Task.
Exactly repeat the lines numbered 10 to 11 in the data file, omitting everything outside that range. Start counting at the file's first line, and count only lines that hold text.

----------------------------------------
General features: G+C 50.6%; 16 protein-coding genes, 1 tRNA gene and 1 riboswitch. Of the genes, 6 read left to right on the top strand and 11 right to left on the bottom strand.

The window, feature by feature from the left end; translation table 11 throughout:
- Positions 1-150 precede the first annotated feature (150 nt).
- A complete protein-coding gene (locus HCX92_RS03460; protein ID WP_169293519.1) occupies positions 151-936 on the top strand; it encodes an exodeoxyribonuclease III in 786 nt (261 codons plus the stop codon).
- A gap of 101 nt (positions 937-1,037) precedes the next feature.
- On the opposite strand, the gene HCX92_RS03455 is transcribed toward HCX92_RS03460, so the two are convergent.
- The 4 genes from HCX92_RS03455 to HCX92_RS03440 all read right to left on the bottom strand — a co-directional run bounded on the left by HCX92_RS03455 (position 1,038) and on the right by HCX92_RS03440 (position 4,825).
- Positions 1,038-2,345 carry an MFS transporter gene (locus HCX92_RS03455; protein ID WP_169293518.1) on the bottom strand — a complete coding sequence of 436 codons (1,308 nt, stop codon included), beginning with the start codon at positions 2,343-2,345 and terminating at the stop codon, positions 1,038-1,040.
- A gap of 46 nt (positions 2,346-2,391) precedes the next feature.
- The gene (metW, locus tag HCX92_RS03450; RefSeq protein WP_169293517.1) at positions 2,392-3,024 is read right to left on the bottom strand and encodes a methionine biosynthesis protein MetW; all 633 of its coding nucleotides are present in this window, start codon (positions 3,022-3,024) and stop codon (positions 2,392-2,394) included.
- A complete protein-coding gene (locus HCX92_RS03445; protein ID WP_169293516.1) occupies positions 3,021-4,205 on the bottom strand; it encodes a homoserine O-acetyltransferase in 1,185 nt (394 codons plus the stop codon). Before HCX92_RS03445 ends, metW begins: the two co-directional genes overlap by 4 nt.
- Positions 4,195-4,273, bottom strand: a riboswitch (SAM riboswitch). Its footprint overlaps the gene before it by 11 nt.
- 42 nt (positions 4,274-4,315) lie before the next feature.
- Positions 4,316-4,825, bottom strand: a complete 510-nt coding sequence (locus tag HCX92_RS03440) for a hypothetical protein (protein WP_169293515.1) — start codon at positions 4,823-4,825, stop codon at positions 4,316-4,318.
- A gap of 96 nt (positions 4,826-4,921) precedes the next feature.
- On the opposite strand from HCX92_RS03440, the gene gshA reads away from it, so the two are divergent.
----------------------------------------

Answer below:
- The gene (metW, locus tag HCX92_RS03450; RefSeq protein WP_169293517.1) at positions 2,392-3,024 is read right to left on the bottom strand and encodes a methionine biosynthesis protein MetW; all 633 of its coding nucleotides are present in this window, start codon (positions 3,022-3,024) and stop codon (positions 2,392-2,394) included.
- A complete protein-coding gene (locus HCX92_RS03445; protein ID WP_169293516.1) occupies positions 3,021-4,205 on the bottom strand; it encodes a homoserine O-acetyltransferase in 1,185 nt (394 codons plus the stop codon). Before HCX92_RS03445 ends, metW begins: the two co-directional genes overlap by 4 nt.